Holy Week Communion 2020: cheesy crackers and Dr. Pepper?
Sacrilegious! Blasphemous! Audacious! To THINK that one could have Holy Communion—I mean HOLY Communion—without a priest or pastor physically present for the hands-on of it all, i.e., the blessing of the elements? And THIS high church blessing had better be done IN church. Anything else isn’t communion. After all, it’s always done with cubes of white bread or out of the box communion wafers.
And it’s always grape juice or wine.
It cannot be anything else. The table has to be covered in white linen historically preserved by the church lady who loves that kinda thing, the Martha of it all. And there’s the standard shot glass plastic cups even though some historic churches still have the glass ones from an era long past in a distant, dark corner because really, to wash all those cups when there’s ham at home to prepare! Outlandish!
But the truth of this Easter celebration is sinking in for all of us, and the truth is if there’s going to be communion on Maundy Thursday, Good Friday or Easter Sunday, then that communion will be done remotely—if at all.
Ouch. This is gonna hurt.
Or is it?
We who love and are profoundly nourished from Holy Communion will do well to grieve the loss this year of a ritual that doesn’t just sustain a spiritual life; it nourishes it.
As we consider (and reconsider) God loving us through this restorative, holy time of Christian faith affirmation, we have to think that God has this Easter, too.
And God does. The truth of the Last Supper is the surprise of Jesus’ use of the bread and the wine which the disciples had already experienced during the meal. Before Jesus spoke of his fast-approaching death and resurrection, bread had already been broken. Wine had been poured and consumed. It wasn’t like an over-the-top happy birthday cake came rolling in on a cart after the dinner dishes had been cleared and Jesus used fondant and candles to explain who he was and what he would do. No, God set the Last Supper in a very common way. The disciples couldn’t have predicted bread, wine, body and blood.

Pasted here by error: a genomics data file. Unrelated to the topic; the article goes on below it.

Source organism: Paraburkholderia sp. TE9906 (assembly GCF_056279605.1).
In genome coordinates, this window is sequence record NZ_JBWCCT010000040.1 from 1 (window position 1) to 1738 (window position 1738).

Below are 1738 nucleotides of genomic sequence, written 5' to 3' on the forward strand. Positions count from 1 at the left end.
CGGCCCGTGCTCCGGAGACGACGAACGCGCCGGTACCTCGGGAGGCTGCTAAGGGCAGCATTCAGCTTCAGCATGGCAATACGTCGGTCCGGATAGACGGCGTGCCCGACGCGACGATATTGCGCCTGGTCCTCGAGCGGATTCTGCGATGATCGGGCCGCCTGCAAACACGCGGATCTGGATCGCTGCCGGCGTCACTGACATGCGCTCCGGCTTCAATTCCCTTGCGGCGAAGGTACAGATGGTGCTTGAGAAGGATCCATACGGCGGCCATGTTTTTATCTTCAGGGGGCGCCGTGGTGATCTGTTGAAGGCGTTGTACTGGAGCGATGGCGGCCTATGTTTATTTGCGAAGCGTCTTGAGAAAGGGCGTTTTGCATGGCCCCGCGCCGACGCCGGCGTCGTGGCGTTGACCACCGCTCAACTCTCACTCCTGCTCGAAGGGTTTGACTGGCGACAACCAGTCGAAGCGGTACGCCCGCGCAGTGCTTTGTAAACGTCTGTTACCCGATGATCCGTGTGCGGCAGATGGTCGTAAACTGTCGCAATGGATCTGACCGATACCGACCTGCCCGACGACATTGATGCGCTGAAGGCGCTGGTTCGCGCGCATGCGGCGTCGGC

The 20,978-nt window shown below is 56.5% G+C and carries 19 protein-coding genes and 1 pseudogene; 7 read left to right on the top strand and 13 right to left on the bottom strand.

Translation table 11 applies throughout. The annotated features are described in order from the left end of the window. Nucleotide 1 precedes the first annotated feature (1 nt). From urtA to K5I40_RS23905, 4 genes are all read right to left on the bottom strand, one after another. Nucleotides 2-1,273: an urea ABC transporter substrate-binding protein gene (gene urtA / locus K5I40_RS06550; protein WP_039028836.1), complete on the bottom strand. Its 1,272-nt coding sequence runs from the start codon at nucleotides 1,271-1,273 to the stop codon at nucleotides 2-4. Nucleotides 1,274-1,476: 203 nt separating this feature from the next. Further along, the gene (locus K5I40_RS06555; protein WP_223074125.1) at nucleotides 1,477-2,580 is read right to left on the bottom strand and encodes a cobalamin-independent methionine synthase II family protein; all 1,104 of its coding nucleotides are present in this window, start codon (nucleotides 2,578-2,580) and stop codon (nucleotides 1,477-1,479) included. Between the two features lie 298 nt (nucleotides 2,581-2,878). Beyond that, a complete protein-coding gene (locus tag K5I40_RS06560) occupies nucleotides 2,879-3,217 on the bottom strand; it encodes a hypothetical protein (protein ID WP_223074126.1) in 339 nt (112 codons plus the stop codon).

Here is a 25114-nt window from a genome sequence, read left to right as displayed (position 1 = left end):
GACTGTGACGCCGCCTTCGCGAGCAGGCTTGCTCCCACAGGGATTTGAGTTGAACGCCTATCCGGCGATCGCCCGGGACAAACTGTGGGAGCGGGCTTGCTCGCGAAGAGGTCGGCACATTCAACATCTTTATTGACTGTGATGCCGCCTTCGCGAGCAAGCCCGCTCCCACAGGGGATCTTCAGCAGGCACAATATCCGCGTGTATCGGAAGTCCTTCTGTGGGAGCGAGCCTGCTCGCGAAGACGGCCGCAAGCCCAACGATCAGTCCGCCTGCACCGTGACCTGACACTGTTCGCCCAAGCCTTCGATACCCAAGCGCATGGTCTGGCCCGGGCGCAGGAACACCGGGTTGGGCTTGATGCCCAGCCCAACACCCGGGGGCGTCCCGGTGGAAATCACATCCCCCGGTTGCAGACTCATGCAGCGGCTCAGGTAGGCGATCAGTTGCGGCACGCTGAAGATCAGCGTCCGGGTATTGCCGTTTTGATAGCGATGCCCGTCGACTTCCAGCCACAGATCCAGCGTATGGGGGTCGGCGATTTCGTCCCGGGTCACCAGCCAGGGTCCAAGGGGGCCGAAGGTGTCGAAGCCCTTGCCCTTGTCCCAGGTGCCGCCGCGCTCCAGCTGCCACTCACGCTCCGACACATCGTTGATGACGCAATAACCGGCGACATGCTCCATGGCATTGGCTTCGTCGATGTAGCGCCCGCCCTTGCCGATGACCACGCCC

And that may have been the point—unpredictability, which is what most of us have lost since we’ve had communion so many times.
This year, all of us can enter a homespun communion service. We can experience the Spirit of God moving through and among us, and the anxiousness, uncertainty and expectancy that the disciples experienced in the intimacy of that upper room can be ours, too.
And that makes this meal real.
Enter into the Holy Meal in a new way by allowing God’s grace to surprise you. Allow God’s presence to guide you. Allow God’s Spirit to teach you and those at the table with you.
Maybe some of us will have cheesy crackers and Dr. Pepper at the meal not because we’re heretics, but because that’s how this Holy Week has unfolded with limited access to grocery stores.
Some may disagree with me on this, but I suggest it’s not the elements that matter. It’s what they represent.
Think of your around the kitchen or dining table holy meal this way: we do not have limited access to God through Jesus as this meal itself. Just as He did in the Upper Room, our ever-present Jesus is saying to us around the intimacies of our tables that our God is loving and close, guiding and present.
Let’s not just listen to this. Let’s share.
This blog first appeared in The Susquehanna Independent on April 8, 2020.